I recently emailed the editor to discuss an issue regarding the coverage of the climate crisis.
A crisis which is still treated with apathy among some at Hawke's Bay Today, even since the regional council voted almost unanimously to declare an emergency.
In reply I was invited to write an opinion article to raise some much-needed awareness, and to try to answer one simple question on the editor's mind.
Why is it 16 degrees in the middle of winter?
I'm sure this question has been asked by the majority of people reading this too, and the answers may vary from the skeptical - "it just happens every 10 years or so", to the childlike, yet credible - "because the cows are farting more".
Whilst alluding to the scientific data indicating that over the past 100 years human activity has directly influenced an average increase in global temperature, I want to use more immediate and undeniable observations which may answer the question more simply.
The planet is getting hotter. You just need to look outside the box that is Hawke's Bay to see that the rest of the world is suffering from the same crisis that we are preparing to deal with here.
If you keep an eye on reliable global news coverage you will see that there are climate-related disasters happening almost daily.
In June the majority of Europe saw record heatwaves where temperatures in France reached an unprecedented 45.9 degrees, and areas above the Arctic Circle saw devastating forest fires, with vast areas of permafrost melting 70 years before originally estimated.
The World Meteorological Organisation in Geneva said 2019 was now firmly on course to be among the world's hottest ever years and that 2015-2019 would then become the hottest five-year period on record.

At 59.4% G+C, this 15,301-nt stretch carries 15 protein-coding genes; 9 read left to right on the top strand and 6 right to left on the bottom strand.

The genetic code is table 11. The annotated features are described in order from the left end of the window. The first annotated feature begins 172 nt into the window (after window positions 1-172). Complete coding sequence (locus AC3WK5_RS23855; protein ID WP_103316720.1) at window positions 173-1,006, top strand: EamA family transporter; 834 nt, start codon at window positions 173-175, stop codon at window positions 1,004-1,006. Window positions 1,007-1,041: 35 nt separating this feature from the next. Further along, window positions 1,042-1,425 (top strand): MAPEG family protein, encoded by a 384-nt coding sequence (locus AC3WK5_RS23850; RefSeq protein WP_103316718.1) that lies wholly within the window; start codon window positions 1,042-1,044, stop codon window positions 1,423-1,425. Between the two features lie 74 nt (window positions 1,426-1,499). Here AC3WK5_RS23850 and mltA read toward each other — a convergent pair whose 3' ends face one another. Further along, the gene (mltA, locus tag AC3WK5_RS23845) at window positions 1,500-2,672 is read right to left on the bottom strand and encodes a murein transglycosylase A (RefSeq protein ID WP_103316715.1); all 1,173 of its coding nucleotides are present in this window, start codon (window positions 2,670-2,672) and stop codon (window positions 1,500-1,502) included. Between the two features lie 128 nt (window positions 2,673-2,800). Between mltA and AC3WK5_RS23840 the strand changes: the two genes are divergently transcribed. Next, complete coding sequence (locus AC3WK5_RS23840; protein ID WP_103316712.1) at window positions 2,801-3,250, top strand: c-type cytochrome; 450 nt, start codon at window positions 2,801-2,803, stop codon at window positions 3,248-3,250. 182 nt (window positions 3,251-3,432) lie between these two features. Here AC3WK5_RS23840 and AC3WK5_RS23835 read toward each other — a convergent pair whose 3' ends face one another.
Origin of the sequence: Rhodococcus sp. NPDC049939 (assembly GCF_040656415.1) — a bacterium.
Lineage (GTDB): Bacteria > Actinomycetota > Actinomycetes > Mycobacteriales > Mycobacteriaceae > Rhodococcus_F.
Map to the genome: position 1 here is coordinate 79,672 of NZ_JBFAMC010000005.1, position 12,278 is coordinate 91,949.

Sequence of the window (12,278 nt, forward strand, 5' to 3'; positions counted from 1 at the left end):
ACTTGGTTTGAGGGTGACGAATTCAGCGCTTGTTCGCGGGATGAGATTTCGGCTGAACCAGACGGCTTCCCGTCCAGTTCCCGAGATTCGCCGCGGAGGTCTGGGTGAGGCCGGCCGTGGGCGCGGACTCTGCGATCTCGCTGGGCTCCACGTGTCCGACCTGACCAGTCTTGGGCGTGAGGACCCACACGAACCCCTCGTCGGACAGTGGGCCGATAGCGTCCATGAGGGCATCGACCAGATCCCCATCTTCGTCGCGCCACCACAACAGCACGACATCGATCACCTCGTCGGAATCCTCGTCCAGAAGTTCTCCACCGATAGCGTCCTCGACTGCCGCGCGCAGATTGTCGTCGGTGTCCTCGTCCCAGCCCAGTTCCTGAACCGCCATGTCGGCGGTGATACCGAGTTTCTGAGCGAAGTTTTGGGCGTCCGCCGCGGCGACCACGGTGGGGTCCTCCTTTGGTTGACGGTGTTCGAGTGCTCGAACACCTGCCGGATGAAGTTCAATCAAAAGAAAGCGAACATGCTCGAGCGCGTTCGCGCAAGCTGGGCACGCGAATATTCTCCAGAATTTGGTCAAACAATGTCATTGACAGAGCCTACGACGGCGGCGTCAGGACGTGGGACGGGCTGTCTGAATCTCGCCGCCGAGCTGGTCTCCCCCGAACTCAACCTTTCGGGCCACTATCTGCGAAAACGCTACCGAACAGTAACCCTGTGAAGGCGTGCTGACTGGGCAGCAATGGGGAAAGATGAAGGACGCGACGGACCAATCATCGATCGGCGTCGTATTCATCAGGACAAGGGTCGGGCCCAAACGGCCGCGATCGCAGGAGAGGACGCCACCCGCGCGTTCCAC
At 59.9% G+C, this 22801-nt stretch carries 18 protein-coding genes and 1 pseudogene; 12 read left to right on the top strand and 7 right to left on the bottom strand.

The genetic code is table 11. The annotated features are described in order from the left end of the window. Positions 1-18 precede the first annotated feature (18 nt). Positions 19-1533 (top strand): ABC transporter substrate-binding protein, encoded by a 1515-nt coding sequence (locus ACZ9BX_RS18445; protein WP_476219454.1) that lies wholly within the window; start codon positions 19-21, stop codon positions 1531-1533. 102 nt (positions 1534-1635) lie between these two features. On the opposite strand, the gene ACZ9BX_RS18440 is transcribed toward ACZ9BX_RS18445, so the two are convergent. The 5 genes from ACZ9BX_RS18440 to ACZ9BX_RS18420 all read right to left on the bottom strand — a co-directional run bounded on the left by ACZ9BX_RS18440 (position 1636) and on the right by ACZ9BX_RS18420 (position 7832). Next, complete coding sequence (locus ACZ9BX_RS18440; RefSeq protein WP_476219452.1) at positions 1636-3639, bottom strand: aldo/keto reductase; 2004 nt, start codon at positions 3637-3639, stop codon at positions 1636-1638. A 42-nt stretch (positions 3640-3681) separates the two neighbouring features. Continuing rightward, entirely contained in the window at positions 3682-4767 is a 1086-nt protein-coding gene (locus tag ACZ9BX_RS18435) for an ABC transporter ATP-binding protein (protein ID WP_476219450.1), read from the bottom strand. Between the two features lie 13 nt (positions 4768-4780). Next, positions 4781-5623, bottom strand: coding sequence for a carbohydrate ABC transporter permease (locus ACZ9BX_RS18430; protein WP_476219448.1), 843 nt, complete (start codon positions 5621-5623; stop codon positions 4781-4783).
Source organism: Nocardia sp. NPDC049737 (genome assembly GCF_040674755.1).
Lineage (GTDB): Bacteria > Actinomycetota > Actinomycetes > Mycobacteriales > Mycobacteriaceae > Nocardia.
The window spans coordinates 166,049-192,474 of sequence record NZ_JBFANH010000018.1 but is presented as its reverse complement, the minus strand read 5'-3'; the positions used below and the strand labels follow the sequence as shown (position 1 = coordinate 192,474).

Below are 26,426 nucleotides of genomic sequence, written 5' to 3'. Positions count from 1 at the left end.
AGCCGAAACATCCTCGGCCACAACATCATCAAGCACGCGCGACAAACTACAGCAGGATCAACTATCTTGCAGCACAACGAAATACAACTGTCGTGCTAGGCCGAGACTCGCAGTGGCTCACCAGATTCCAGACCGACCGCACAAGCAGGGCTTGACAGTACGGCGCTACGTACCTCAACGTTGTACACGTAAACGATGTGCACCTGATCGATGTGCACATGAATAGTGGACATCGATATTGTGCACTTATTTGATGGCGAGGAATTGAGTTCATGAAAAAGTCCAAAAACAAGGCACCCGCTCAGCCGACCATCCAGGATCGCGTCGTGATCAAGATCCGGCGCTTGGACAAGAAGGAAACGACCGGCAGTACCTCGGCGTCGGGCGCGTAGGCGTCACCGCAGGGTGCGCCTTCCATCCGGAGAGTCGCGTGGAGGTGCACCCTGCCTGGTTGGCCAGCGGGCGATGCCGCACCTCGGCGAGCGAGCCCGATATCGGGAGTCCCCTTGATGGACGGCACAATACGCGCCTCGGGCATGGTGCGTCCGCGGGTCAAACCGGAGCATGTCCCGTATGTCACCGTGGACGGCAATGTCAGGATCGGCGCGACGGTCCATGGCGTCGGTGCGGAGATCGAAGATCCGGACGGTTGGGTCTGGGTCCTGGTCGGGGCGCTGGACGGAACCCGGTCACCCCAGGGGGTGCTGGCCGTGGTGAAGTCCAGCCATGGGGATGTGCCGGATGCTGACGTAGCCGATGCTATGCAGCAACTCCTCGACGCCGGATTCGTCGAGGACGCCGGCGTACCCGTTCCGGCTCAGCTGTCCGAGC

This too isn't just a "one-off" - 9 out of 10 of the hottest years ever on record have happened since the millennium, with average temperatures increasing in correlation to the levels of carbon in the atmosphere - which to point out is now over 415 parts per million (280ppm is deemed the pre-industrial benchmark - NASA).
So what does this mean for Hawke's Bay?
It's suggested that the global south will experience climate change more suddenly than in the north, with hundreds of millions in Asia and the Pacific already being affected.
It is expected that extreme weather conditions occasionally affecting this area in the past, such as droughts and floods, will become more frequent and more severe.
Questions certainly need to be asked as to whether there will be an infrastructure in place to mitigate the effects of these conditions, and with quite serious drought threats already looming over certain parts of the region this winter, the changes could be happening sooner than expected.
Though climate change may not always mean immediate devastation and destruction, and I'm certainly not suggesting that Hawke's Bay will be ripped apart by forest fires or deluged by rising seas by next winter, but the warning signs are absolutely there and the longer we choose to ignore them the further we head towards an unpredictable future.
One thing that can be done to combat this unpredictability is to share the facts on climate change that we do know.
It is hard for most people to envision how the conservatively estimated 2 degrees of global heating might affect daily life, and the inadequate
communication of the clear facts of the crisis has left the door open for widespread misinterpretation and denial of the very existence of the phenomenon.
That is why climate activists around the world are raising the alarm and putting pressure on governments and corporations to take radical steps towards reducing the effects of the climate and ecological crisis, and we urge local media institutions such as Hawke's Bay Today to take necessary action by simply telling the truth.
Ryan Longley, 25, lives in Haumoana. Originally from West Yorkshire, in the UK and intends heading back to Europe to study a postgraduate degree in Sustainable Development. His undergraduate degree is Mechanical Engineering.